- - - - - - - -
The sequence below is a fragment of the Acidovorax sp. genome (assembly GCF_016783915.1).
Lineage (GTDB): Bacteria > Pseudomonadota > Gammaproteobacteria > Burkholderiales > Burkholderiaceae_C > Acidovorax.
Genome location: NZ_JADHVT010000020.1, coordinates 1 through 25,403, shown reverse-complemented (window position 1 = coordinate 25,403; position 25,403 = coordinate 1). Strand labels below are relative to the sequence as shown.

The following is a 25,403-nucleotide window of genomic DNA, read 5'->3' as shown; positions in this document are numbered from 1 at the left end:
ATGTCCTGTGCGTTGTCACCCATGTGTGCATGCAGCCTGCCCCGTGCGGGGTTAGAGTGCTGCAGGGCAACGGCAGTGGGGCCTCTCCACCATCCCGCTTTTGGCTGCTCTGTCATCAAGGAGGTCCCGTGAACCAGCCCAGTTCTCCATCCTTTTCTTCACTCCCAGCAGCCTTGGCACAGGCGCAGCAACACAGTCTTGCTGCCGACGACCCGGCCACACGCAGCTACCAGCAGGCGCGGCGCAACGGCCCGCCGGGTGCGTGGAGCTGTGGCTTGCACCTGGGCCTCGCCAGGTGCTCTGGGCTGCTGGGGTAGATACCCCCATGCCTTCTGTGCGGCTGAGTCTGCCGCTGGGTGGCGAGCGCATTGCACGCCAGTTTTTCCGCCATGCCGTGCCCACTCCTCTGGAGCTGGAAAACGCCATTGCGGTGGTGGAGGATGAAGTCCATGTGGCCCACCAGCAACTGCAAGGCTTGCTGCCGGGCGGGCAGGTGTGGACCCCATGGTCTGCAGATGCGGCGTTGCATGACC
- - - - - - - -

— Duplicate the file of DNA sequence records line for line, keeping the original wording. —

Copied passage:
The sequence below is a fragment of the Acidovorax sp. genome (assembly GCF_016783915.1).
Lineage (GTDB): Bacteria > Pseudomonadota > Gammaproteobacteria > Burkholderiales > Burkholderiaceae_C > Acidovorax.
Genome location: NZ_JADHVT010000020.1, coordinates 1 through 25,403, shown reverse-complemented (window position 1 = coordinate 25,403; position 25,403 = coordinate 1). Strand labels below are relative to the sequence as shown.

The following is a 25,403-nucleotide window of genomic DNA, read 5'->3' as shown; positions in this document are numbered from 1 at the left end:
ATGTCCTGTGCGTTGTCACCCATGTGTGCATGCAGCCTGCCCCGTGCGGGGTTAGAGTGCTGCAGGGCAACGGCAGTGGGGCCTCTCCACCATCCCGCTTTTGGCTGCTCTGTCATCAAGGAGGTCCCGTGAACCAGCCCAGTTCTCCATCCTTTTCTTCACTCCCAGCAGCCTTGGCACAGGCGCAGCAACACAGTCTTGCTGCCGACGACCCGGCCACACGCAGCTACCAGCAGGCGCGGCGCAACGGCCCGCCGGGTGCGTGGAGCTGTGGCTTGCACCTGGGCCTCGCCAGGTGCTCTGGGCTGCTGGGGTAGATACCCCCATGCCTTCTGTGCGGCTGAGTCTGCCGCTGGGTGGCGAGCGCATTGCACGCCAGTTTTTCCGCCATGCCGTGCCCACTCCTCTGGAGCTGGAAAACGCCATTGCGGTGGTGGAGGATGAAGTCCATGTGGCCCACCAGCAACTGCAAGGCTTGCTGCCGGGCGGGCAGGTGTGGACCCCATGGTCTGCAGATGCGGCGTTGCATGACC